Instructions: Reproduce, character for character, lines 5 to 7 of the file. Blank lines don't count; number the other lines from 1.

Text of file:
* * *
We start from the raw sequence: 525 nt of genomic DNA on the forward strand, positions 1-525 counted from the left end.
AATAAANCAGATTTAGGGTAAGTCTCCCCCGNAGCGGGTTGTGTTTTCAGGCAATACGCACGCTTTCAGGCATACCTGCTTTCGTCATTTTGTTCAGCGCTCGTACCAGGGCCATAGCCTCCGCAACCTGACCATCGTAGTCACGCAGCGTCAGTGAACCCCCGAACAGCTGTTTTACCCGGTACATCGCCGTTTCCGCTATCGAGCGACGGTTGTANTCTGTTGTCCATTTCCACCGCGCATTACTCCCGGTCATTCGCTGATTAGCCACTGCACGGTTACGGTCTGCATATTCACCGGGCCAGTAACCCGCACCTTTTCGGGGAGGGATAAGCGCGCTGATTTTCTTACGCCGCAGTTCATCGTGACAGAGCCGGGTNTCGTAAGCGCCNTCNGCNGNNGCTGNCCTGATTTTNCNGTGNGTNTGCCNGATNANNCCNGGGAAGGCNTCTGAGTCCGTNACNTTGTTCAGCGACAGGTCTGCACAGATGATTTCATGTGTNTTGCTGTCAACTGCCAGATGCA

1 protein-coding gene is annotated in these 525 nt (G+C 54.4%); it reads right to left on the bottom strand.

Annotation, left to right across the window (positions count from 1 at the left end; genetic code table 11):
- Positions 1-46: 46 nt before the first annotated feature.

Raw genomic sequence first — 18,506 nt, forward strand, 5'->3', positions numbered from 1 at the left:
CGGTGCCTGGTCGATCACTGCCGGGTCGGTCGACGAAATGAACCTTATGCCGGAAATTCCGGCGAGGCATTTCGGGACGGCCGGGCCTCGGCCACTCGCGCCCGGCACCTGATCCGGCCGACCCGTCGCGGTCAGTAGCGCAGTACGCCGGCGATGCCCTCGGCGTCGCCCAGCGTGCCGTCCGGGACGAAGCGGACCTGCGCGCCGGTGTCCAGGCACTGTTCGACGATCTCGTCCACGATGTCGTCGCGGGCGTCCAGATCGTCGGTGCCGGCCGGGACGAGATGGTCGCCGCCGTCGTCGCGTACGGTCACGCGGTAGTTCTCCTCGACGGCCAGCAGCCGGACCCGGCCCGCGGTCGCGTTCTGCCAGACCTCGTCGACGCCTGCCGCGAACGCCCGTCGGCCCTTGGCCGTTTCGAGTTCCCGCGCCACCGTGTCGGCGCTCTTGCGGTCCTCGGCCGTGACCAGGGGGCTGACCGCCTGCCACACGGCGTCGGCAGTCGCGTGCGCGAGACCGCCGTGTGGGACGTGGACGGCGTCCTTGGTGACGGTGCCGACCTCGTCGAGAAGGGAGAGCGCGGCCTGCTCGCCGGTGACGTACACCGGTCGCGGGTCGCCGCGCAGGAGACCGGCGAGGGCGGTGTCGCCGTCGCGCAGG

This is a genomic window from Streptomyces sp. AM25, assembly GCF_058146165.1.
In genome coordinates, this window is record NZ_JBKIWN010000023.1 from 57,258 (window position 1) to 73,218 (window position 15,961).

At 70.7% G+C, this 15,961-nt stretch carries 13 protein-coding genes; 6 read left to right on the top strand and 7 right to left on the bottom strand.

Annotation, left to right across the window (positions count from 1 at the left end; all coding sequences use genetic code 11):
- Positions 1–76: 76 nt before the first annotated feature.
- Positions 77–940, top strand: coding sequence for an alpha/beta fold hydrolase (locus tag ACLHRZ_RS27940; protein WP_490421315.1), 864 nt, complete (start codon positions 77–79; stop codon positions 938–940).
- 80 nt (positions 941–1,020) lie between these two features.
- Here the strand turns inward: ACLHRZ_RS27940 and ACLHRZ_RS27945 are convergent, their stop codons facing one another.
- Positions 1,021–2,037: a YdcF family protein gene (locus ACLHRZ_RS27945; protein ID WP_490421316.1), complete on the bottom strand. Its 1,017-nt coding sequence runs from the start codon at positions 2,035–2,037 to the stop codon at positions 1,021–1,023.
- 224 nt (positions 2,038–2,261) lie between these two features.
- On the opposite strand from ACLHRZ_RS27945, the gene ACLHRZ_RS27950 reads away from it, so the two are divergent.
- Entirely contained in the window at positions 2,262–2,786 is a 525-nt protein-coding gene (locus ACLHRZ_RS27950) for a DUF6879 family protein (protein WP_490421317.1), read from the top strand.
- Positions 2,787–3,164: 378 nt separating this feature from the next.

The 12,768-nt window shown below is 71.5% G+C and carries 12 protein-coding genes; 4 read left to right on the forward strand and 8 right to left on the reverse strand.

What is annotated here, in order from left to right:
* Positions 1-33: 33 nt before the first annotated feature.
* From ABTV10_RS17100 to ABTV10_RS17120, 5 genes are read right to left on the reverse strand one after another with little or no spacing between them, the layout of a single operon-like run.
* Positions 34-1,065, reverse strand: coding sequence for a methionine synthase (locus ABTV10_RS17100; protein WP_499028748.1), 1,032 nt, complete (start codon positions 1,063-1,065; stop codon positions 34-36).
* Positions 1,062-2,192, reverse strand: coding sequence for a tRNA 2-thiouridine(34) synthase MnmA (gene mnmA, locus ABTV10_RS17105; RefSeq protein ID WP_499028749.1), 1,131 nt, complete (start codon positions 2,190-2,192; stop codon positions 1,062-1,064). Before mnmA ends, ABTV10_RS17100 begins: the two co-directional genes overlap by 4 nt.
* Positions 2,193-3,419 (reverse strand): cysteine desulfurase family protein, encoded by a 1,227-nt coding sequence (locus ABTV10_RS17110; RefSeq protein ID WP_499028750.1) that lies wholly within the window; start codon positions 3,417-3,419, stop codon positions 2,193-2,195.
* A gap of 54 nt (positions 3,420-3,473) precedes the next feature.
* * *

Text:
- Positions 1-46: 46 nt before the first annotated feature.

Raw genomic sequence first — 18,506 nt, forward strand, 5'->3', positions numbered from 1 at the left:
CGGTGCCTGGTCGATCACTGCCGGGTCGGTCGACGAAATGAACCTTATGCCGGAAATTCCGGCGAGGCATTTCGGGACGGCCGGGCCTCGGCCACTCGCGCCCGGCACCTGATCCGGCCGACCCGTCGCGGTCAGTAGCGCAGTACGCCGGCGATGCCCTCGGCGTCGCCCAGCGTGCCGTCCGGGACGAAGCGGACCTGCGCGCCGGTGTCCAGGCACTGTTCGACGATCTCGTCCACGATGTCGTCGCGGGCGTCCAGATCGTCGGTGCCGGCCGGGACGAGATGGTCGCCGCCGTCGTCGCGTACGGTCACGCGGTAGTTCTCCTCGACGGCCAGCAGCCGGACCCGGCCCGCGGTCGCGTTCTGCCAGACCTCGTCGACGCCTGCCGCGAACGCCCGTCGGCCCTTGGCCGTTTCGAGTTCCCGCGCCACCGTGTCGGCGCTCTTGCGGTCCTCGGCCGTGACCAGGGGGCTGACCGCCTGCCACACGGCGTCGGCAGTCGCGTGCGCGAGACCGCCGTGTGGGACGTGGACGGCGTCCTTGGTGACGGTGCCGACCTCGTCGAGAAGGGAGAGCGCGGCCTGCTCGCCGGTGACGTACACCGGTCGCGGGTCGCCGCGCAGGAGACCGGCGAGGGCGGTGTCGCCGTCGCGCAGG